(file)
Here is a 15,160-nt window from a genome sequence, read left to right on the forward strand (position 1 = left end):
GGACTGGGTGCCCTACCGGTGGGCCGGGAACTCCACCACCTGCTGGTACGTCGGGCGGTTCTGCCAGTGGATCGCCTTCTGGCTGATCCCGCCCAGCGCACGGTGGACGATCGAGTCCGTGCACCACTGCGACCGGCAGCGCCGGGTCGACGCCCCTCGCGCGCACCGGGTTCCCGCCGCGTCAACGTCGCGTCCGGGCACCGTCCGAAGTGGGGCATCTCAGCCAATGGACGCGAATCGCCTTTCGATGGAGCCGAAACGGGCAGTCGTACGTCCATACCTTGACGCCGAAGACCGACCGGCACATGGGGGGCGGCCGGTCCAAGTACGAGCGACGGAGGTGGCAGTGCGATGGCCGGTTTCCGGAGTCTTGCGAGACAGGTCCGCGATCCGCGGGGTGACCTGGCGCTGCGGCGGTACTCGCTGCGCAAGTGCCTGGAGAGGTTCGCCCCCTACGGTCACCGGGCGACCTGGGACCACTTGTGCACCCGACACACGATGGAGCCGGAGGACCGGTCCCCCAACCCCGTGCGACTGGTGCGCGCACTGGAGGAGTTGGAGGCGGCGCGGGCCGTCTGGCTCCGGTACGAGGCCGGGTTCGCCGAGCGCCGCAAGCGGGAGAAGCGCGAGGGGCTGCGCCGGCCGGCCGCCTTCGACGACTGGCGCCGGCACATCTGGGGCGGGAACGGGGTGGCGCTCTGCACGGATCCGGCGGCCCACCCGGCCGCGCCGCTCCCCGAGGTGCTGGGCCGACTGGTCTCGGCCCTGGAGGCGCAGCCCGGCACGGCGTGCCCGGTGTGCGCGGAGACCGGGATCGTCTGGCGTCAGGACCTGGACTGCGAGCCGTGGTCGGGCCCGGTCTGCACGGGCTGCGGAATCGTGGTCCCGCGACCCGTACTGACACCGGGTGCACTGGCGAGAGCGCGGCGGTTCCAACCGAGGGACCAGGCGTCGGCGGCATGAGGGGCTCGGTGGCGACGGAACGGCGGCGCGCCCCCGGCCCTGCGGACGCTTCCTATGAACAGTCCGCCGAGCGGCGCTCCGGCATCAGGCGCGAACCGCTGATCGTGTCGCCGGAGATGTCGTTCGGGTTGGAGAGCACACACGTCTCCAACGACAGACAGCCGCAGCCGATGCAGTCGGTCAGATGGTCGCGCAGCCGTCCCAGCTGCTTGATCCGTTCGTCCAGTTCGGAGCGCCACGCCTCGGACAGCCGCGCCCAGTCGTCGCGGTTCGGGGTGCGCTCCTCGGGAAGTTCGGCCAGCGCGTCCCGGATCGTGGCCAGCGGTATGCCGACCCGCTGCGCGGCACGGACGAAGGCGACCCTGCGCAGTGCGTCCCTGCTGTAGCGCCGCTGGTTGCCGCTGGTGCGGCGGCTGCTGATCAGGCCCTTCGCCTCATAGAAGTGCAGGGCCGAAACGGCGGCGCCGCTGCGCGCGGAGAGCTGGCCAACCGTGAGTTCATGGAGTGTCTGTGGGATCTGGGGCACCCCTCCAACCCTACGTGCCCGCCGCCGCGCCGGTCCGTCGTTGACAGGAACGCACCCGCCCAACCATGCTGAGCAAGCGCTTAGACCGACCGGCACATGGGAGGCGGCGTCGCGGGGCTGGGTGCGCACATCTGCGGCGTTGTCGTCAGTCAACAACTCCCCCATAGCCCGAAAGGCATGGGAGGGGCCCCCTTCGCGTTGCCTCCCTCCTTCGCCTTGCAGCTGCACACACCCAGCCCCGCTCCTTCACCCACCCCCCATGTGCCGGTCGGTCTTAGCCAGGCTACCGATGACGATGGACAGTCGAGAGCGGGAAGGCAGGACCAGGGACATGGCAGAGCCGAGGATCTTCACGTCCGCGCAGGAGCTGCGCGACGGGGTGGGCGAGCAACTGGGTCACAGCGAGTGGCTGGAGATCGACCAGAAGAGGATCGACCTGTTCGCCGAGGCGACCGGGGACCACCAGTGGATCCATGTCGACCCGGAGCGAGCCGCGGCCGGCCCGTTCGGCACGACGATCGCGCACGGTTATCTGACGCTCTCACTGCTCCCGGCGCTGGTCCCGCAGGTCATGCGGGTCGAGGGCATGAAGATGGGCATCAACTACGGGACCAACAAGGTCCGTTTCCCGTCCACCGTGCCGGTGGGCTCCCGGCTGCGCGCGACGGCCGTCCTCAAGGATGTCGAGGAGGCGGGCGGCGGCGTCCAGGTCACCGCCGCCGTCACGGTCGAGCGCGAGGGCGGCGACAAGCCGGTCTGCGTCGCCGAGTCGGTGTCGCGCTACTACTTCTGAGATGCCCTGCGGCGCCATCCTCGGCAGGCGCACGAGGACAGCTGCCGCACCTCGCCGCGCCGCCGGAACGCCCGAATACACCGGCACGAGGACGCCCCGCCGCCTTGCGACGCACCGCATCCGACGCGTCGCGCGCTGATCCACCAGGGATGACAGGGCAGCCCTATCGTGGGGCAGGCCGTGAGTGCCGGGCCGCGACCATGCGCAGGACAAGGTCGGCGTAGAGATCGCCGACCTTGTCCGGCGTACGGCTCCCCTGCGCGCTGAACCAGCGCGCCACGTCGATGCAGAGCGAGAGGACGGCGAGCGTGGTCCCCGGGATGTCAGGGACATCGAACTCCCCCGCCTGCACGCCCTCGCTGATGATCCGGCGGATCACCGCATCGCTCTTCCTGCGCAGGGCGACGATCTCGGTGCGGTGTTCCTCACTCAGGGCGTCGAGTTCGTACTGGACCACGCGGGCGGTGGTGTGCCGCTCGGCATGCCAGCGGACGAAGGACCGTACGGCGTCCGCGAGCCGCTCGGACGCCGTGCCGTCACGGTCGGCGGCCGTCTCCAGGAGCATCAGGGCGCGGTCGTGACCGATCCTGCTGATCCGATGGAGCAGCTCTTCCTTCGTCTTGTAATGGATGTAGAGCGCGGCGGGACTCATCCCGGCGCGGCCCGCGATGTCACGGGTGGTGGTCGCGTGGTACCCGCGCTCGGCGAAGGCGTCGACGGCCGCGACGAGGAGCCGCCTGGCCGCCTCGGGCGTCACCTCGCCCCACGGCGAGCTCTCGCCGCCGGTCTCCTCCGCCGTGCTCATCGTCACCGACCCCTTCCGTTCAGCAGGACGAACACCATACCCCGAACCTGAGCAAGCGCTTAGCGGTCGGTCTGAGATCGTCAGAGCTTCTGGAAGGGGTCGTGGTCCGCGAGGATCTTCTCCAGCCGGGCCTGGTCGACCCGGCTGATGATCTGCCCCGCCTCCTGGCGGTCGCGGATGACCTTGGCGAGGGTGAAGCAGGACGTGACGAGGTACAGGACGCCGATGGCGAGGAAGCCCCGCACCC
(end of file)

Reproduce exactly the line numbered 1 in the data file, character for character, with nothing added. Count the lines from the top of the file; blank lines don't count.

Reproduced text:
Here is a 15,160-nt window from a genome sequence, read left to right on the forward strand (position 1 = left end):